Marvel Shuts Down Claim That Marvel #1000 Teasers Not Diverse Enough

When Marvel Comics began teasing creative teams for what Bleeding Cool has told you is a Marvel #1000 anthology, C.B. Cebulski’s master plan to sell a million comics in August, there was a very glaring problem that was difficult to ignore. Marvel is a publisher that claims to reflect “the world outside your window,” but did their teasers really illustrate that?

The answer, sadly, was no. Because as anyone could tell from a cursory glance of the teasers, there was a very obvious pattern, something clearly not as well-represented as it should be.

Of course, we’re talking about stories written by Al Ewing.

For a long time, Marvel has had a severe lack of Al Ewing comics, only publishing 2 or 3 per month out of their whole lineup. And with Ewing represented on only one of 10 teasers we knew about as of Wednesday, fans hoping for better Al Ewing representation didn’t have very much to be hopeful about. It was a very unfortunate scenario, because how can you celebrate 80 years of Marvel Comics without including proper representation of the Al Ewings who helped build that legacy?

Thankfully, things did change for the better on Thursday, when Marvel creators unleashed a barrage of tweets promoting more creative teams under the #MarvelComics hashtag, and finally, the publisher made clear that it supports the inclusion of Al Ewings in comics by revealing nine additional Al Ewing teasers, adding to the already-announced Al Ewing and George Perez collaboration for a total of ten Al Ewing stories in Marvel #1000.

Personally, we think that Marvel deserves recognition for addressing this deficiency, though it’s also clear that Marvel still has a long way to go. With that in mind, we imagined a conversation we might have with Marvel Editor-in-Chief C.B. Cebulski if he were actually willing to talk to us.

“For too long there have not been enough Marvel Comics by Al Ewing,” Cebulski told us. “Today, we seek to rectify that a little. Eventually, we hope to reach a point where half of all Marvel Comics are written by Al Ewing, but until that day, this is a step in the right direction.”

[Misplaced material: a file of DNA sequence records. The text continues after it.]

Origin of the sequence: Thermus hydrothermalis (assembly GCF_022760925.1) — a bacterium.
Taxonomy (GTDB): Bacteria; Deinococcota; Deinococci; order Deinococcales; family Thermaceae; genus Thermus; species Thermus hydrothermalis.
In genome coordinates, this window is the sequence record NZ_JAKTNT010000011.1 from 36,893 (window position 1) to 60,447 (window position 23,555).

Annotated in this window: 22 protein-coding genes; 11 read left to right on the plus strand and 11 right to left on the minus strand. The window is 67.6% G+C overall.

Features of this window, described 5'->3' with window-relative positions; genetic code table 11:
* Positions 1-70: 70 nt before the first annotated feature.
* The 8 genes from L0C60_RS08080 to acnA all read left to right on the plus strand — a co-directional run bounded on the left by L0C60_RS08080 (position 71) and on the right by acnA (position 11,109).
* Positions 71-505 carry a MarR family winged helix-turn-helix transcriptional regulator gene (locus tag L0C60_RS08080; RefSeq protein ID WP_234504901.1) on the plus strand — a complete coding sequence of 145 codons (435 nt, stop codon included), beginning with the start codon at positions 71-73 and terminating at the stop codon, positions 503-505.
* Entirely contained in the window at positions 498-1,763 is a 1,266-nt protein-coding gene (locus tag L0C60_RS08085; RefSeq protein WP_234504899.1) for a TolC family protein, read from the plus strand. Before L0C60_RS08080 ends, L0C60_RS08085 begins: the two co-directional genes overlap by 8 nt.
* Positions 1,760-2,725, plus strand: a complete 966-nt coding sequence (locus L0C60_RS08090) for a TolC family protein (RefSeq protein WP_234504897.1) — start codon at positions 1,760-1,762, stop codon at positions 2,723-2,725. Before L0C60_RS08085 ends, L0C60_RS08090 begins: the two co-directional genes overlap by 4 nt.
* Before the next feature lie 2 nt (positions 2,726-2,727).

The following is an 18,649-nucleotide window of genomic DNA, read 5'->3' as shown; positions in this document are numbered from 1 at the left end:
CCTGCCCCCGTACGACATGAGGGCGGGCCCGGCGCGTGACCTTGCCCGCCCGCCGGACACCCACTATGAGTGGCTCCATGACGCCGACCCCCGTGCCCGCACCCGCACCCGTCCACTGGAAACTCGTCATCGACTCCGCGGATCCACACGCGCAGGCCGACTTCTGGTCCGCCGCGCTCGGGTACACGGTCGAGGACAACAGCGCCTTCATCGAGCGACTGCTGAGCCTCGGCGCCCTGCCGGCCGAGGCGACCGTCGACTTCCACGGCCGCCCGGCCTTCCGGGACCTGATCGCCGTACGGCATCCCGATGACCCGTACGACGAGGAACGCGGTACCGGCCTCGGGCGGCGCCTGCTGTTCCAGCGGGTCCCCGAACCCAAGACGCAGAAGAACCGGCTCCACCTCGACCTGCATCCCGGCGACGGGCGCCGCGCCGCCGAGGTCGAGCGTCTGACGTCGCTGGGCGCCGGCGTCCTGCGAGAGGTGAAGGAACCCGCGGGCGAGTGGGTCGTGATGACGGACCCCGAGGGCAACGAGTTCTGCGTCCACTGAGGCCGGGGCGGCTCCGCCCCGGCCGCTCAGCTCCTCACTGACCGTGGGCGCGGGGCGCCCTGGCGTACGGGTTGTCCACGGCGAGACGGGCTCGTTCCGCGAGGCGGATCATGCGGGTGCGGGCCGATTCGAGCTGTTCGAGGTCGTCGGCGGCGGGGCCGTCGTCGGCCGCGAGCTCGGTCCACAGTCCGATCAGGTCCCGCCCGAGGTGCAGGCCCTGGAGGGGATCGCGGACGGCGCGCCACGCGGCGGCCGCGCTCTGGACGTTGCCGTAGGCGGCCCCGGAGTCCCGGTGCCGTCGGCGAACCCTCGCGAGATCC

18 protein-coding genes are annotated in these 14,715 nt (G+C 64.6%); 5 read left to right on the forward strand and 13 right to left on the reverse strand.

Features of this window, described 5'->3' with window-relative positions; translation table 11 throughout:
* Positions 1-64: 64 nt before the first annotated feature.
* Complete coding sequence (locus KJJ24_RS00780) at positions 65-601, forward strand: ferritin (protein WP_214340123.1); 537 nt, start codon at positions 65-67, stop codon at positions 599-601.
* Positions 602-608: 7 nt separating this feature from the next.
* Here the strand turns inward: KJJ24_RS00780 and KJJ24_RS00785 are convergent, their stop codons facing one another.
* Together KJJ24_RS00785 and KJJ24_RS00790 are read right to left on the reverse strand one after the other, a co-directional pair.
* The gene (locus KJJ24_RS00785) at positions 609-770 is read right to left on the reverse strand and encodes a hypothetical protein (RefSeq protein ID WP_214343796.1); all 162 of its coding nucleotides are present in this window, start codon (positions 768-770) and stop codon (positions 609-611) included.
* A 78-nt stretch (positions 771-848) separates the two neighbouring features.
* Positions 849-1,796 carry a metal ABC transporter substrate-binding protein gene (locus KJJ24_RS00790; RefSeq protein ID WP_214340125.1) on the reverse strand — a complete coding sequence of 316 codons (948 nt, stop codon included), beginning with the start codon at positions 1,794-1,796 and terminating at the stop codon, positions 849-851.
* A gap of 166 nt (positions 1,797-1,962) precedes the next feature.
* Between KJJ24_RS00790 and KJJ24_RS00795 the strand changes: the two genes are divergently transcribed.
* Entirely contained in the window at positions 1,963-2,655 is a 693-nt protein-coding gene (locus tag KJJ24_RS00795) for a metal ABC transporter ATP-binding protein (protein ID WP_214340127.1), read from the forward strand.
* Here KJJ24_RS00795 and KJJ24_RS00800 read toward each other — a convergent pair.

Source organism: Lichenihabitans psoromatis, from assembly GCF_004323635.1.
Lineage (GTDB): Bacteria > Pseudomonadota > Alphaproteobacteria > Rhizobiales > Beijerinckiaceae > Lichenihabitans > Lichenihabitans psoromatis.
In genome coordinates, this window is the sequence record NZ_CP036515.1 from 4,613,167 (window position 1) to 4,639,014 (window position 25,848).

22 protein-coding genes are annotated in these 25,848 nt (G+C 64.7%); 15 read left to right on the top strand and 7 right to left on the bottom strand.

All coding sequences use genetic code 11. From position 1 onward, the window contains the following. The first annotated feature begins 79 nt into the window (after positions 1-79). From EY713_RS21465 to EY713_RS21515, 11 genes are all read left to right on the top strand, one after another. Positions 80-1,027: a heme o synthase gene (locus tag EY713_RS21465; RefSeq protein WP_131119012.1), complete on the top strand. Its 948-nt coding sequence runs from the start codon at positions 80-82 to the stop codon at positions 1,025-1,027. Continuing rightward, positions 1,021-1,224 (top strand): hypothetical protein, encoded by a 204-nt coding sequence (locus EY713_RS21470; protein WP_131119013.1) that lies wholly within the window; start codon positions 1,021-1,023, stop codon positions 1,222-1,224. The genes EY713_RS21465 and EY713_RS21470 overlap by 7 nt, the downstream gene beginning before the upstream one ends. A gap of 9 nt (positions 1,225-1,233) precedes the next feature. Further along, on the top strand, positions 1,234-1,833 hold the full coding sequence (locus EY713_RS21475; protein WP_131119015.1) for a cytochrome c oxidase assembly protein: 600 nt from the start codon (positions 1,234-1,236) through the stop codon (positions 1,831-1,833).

“When we paid an intern zero dollars to hastily photoshop these teasers using state-of-the-art Pentium computers, we knew that one of the first questions fans would have would be why there were so few Al Ewings in the lineup,” said Cebulski. “But everybody just needed to be a little patient, except for us, because we needed these teasers completed in five minutes or less. Now that more teasers have been released, I hope that everyone sees there was a plan for Al Ewing all along, unlike for these teasers, which have literally no design aesthetic whatsoever.”

“Just think of all the young Al Ewings out there, seeing Al Ewing writing so many stories in Marvel #1000, and finally realizing, that they, who are also Al Ewing, could one day write a bunch of Marvel comics too,” Cebulski continued. “It fills my heart with joy. *burp* Oh, my bad, actually it was just indigestion.”

We applaud Cebulski, or Akira Yoshida, or whatever he’s going by these days for his honesty and commitment to trying harder.

Stay tuned to Bleeding Cool for more on Marvel #1000, which you can read all about here at our Marvel August Visitors tag archive.

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Oh yeah, we almost forgot. On a completely unrelated note, only seven of the teasers featured any women, but hey, baby steps. First, Marvel needs to correct the Al Ewing problem, and later they can worry about gender equality.

UPDATE: 11 Al Ewing comics.

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About Jude Terror

A prophecy says that in the comic book industry's darkest days, a hero will come to lead the people through a plague of overpriced floppies, incentive variant covers, #1 issue reboots, and super-mega-crossover events.

Scourge of Rich Johnston, maker of puns, and seeker of the Snyder Cut, Jude Terror, sadly, is not the hero comics needs right now... but he's the one the industry deserves.

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